Joseph sat motionless and stunned as his physician told him that he probably would not live long enough to see his 5-year-old get married. "But I'm only 40!" he shouted in his head. The young father tried to remain calm as the doctor began to ask him about his lifestyle. He was a highly competitive executive in line for a promotion. For every question asked, he had a "yes, but" reply. "And that is why you have a cholesterol level even higher than your elevated blood pressure," his clinician told him. "Your arteries are clogged and your heart is working overtime to compensate. Keep it up and you'll get that never-ending vacation, compliments of a stroke, heart attack, or cancer. There are medications to help, but unless you can change your habits, make sure your affairs are in order... "
The anecdote is common in physician's offices and emergency rooms around the country. But studies, like those recently presented to the American College of Cardiology, show signs of good news. Atherosclerosis (where plaque builds up inside your arteries), for example, is reversible with lifestyle changes. Dr. David Kavesteen, a board-certified internist and cardiologist, sees patients like Joseph daily in his multi-specialty practice. In addition to diagnosing and treating cardiac disease, he also counsels patients about how to increase longevity, avoid the pitfalls that lead to shortened life spans, and understand the interrelationship between the complexities of lifestyle and physical health. "The three foundations for longevity," he says, "are nutrition, fitness, and mind over body." Dr. Kavesteen integrates modern medicine with a holistic perspective focusing on prevention, a practical approach that makes his work especially pivotal in areas like nutrition, diabetes, dyslipidemia (a high blood cholesterol disorder), and weight loss.
Double-blind studies-the gold standard of investigation because neither the investigator nor study patient are aware of who is in which group, thereby eliminating bias-continue to demonstrate that making simple lifestyle changes can reduce your chances for and reverse the course of heart disease, regardless of family medical history. "The unchecked stress of daily living," Dr. Kavesteen says, explaining such findings, "leads to the body responding with increases in epinephrine, norepinephrine, and cortisone." Too much epinephrine and norepinephrine can raise blood pressure and lead to heart damage, kidney failure, and stroke, while unhealthy levels of cortisone can adversely affect metabolism and increase a person's chances of developing diabetes. As we all know, a hurried life also contributes to a habit of overeating and poor diet choices that flood the digestive system with toxins and small LDL (low-density lipoprotein) particles that are often at the root of heart disease.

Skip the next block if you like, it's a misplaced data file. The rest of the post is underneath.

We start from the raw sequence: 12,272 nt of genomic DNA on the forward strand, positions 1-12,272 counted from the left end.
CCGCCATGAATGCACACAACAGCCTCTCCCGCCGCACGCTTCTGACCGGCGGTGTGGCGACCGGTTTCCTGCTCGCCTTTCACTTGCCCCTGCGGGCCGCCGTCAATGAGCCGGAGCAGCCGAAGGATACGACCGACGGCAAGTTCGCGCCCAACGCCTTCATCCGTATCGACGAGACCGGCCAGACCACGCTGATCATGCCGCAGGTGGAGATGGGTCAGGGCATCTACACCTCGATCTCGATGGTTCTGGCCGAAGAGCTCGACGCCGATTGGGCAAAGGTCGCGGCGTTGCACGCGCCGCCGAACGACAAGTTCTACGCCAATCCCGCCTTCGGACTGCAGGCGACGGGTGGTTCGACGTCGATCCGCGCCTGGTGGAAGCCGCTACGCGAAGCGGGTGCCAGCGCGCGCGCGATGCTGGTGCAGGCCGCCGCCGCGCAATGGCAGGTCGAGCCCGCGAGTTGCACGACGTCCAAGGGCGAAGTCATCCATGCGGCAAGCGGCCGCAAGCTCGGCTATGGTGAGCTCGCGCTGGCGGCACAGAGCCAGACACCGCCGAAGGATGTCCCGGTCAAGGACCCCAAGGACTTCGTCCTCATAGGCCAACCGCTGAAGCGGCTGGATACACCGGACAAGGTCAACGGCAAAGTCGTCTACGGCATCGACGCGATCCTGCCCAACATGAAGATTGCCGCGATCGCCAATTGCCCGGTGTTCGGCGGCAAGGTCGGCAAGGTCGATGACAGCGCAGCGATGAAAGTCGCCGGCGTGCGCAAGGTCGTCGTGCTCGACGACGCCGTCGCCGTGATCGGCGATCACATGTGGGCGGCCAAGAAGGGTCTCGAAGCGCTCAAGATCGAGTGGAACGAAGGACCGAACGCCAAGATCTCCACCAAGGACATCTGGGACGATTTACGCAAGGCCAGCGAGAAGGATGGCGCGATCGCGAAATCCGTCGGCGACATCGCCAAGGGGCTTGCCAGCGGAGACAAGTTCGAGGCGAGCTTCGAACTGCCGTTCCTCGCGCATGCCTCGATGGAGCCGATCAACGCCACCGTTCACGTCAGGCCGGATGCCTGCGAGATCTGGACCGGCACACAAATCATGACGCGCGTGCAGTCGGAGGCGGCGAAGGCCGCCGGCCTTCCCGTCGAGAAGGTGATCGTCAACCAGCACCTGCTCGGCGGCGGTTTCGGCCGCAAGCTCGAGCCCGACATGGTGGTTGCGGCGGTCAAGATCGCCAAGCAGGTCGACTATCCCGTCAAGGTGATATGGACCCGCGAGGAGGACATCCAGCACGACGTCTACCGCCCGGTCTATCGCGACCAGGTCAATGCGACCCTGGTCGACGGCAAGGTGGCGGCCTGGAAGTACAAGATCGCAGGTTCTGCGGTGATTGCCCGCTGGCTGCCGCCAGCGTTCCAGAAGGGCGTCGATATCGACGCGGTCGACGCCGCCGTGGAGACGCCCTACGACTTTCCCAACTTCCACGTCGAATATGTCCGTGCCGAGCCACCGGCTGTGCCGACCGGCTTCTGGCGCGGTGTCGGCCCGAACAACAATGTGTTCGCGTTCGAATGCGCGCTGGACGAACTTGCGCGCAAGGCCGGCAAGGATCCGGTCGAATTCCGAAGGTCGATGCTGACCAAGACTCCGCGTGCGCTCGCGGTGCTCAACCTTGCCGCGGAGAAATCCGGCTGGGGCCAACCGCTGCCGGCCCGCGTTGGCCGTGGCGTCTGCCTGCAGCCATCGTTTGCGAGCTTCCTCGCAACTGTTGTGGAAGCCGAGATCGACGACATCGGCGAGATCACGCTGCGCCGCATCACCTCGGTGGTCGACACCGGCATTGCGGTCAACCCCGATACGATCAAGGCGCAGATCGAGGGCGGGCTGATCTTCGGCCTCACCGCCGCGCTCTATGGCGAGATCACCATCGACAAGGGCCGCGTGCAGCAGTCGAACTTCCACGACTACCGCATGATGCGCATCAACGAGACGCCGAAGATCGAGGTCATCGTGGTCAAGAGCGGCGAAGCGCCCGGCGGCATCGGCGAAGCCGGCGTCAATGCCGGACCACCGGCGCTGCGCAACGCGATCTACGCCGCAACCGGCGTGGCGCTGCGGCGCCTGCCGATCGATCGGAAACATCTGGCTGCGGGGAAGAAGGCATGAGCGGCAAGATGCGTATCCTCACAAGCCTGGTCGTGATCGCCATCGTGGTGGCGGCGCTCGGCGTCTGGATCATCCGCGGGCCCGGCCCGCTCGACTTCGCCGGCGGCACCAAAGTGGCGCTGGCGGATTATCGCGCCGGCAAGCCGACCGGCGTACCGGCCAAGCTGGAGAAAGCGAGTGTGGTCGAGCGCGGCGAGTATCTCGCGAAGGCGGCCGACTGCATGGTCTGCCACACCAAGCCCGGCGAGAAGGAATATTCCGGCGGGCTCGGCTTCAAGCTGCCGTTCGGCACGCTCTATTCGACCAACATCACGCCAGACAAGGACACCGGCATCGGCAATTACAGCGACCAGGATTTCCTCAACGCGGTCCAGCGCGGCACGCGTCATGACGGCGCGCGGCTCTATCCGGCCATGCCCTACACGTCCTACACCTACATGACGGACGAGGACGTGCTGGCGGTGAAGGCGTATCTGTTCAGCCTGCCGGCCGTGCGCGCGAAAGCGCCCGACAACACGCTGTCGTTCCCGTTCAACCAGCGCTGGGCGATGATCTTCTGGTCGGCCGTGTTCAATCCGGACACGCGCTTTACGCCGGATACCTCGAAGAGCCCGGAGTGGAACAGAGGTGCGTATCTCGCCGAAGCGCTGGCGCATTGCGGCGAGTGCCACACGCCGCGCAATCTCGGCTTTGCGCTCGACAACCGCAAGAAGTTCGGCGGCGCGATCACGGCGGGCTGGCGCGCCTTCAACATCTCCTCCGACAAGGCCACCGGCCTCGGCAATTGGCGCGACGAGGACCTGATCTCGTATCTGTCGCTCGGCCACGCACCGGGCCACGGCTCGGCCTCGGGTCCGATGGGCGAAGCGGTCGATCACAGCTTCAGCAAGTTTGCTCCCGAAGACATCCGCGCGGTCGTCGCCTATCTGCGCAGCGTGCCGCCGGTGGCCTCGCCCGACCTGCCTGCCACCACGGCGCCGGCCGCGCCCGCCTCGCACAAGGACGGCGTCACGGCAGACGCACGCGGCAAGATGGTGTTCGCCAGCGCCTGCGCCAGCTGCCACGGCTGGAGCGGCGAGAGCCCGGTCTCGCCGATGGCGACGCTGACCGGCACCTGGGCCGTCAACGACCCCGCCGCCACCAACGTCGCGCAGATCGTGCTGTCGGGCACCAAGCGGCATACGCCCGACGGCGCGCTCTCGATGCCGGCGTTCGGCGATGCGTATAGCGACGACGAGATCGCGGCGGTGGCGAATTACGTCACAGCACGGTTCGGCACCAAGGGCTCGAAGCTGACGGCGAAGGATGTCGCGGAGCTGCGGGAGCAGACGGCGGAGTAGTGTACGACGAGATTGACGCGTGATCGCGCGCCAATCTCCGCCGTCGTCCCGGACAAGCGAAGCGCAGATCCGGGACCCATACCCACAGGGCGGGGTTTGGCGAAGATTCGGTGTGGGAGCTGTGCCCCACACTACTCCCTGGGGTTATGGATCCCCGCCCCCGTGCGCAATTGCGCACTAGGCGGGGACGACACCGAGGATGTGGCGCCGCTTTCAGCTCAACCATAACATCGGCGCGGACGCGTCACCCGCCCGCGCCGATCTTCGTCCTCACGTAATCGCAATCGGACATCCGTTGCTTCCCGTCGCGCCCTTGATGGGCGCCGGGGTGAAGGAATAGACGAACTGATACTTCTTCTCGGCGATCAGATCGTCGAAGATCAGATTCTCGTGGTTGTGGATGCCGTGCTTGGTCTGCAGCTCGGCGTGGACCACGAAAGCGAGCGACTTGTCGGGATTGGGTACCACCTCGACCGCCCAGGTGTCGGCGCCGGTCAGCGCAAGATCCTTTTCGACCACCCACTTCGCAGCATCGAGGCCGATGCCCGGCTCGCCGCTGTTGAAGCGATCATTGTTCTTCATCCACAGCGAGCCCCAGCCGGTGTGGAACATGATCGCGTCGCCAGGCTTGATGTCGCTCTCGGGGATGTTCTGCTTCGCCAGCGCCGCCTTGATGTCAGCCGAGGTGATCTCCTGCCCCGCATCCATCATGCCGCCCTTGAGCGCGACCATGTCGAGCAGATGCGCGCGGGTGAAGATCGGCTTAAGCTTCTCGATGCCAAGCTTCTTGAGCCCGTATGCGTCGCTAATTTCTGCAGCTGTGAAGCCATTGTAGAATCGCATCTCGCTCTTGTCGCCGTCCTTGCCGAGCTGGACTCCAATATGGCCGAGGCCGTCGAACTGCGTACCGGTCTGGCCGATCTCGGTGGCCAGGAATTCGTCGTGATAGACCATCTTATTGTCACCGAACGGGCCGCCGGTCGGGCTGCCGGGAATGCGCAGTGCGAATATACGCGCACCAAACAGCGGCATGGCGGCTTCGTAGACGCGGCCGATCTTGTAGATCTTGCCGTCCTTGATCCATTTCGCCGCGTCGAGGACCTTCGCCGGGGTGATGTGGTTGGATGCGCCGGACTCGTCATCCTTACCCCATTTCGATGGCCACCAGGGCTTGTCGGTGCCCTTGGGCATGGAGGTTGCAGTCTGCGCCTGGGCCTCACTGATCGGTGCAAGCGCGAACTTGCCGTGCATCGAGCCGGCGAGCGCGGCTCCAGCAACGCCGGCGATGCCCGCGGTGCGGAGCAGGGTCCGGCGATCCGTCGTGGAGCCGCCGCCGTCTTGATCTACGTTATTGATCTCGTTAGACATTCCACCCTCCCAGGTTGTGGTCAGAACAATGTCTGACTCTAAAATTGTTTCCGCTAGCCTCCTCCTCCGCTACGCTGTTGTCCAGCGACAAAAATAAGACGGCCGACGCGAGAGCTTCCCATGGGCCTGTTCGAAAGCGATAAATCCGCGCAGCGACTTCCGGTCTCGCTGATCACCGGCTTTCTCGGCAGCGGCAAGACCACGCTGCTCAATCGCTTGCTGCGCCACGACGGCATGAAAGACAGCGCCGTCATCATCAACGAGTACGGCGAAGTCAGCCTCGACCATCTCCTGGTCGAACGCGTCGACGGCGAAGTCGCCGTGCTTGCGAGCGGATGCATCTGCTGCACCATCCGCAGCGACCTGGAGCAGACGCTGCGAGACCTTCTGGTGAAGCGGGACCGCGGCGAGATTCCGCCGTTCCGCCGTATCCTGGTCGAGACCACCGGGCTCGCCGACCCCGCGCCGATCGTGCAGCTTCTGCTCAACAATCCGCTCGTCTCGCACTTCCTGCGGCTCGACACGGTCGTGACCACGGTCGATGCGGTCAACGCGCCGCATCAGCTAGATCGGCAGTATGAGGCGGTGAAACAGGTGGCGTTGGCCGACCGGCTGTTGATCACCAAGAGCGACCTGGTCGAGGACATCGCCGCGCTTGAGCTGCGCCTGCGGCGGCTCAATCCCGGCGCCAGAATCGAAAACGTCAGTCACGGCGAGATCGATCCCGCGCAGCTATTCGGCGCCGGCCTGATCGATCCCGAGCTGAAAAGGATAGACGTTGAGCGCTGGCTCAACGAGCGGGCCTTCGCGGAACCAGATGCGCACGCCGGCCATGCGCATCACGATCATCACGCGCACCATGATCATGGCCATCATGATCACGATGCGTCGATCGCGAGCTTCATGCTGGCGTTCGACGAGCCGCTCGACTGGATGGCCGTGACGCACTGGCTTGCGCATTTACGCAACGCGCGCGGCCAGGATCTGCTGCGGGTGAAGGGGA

Speaking again at this year's NAVEL Expo, Dr. Kavesteen will focus his lecture on longevity and what specific steps we can start taking now to improve our chances in life later, especially when it comes to diet. "It's important to know which foods to eat as well as which ones to avoid," he says, while offering examples. "You need antioxidants from fruits and vegetables, omega-3 from flaxseed, and fish oil supplements from reliable producers like Nordic Naturals" Dr. Kavesteen will also discuss supplements and "superfoods" like coenzyme Q10 and red yeast rice and how they can lower your cholesterol levels.
As a last thought, Dr. Kavesteen reminds us that love and the intimacy that comes with it can translate to a real sense of fulfillment, while depression leads to early death. "Make connections and find peace within yourself," he says. "Daily meditation can turn negative thoughts into a much more positive attitude." So the key to disease-free longevity, then, is a sound mind, healthy outlook, and willingness to change for the better. And that's just something that medication can't buy.
David Kavesteen, MD, is the leading physician at Heart and Health, PLLC, located in North Babylon and Middle Island. He received his Bachelor of Science in Biochemistry from SUNY Stony Brook, with a magna cum laude and distinction in research award, then continued his studies at Brooklyn's SUNY Health Science Center, and completed his internal medicine training at the prestigious New York University Medical Center. Dr. Kavesteen received further education at Maimonides Medical Center, where he specialized in cardiovascular diseases and nuclear cardiology. He is board certified in Internal Medicine, Cardiovascular Diseases, and Nuclear Cardiology. To learn about his Dyslipidemia, Diabetes, Nutritional, and Weight Loss programs, please visit 0bb.488.myftpupload.com.